Do you often make quick decisions that end up being wrong?

Do you have a story to share about how you tried doing the same thing in a different environment and it did not work?

Let us know in the comments below.

Making systematic errors with your money?

Interested in understanding your behaviour better?

Do you often make quick decisions that end up being wrong?

Do you have a story to share about how you tried doing the same thing in a different environment and it did not work?

Let us know in the comments below.

Making systematic errors with your money?

Interested in understanding your behaviour better?

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About the Author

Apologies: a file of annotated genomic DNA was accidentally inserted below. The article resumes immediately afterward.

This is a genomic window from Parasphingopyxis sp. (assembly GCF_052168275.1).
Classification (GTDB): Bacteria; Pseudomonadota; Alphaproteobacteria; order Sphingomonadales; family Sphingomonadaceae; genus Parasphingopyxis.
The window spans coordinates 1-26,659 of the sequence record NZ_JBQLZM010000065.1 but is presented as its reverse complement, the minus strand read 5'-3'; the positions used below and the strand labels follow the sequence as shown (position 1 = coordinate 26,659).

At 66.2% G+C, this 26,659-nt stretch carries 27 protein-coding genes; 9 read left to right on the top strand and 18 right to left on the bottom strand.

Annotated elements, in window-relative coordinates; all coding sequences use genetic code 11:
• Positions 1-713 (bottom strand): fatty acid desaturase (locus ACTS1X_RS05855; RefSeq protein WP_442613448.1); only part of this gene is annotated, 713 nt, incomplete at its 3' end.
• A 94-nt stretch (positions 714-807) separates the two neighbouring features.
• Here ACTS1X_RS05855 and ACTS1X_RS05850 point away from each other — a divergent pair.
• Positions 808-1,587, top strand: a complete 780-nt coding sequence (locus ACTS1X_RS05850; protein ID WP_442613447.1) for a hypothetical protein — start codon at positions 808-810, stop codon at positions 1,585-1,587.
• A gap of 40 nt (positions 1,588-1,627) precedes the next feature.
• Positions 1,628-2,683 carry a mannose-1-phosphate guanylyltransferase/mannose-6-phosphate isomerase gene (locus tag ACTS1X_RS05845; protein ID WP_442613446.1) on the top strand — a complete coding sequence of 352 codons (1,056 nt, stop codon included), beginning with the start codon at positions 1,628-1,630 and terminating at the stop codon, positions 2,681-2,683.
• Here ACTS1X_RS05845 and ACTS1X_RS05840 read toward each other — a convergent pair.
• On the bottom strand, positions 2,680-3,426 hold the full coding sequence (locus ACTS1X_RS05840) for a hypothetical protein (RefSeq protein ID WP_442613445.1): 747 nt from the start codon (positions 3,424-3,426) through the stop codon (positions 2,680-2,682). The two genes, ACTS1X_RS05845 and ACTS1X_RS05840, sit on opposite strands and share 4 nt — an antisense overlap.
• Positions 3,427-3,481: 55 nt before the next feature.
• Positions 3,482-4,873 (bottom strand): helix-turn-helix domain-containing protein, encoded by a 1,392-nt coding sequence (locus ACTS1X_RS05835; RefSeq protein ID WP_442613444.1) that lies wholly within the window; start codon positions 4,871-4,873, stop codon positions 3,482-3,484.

I am passionate about helping people understand their behaviour with money and gently nudging them to spend less and save more. I have several academic journal publications on investor behaviour, financial literacy and personal finance, and perfectly understand the biases that influence how we manage our money. This blog is where I break down those ideas and share my thinking. I’ll try to cover relevant topics that my readers bring to my attention. Please read, share, and comment. That’s how we spread knowledge and help both ourselves and others to become in control of our financial situations.

Dr Gizelle Willows



Dr Gizelle Willows

 

PhD and NRF-rating in Behavioural Finance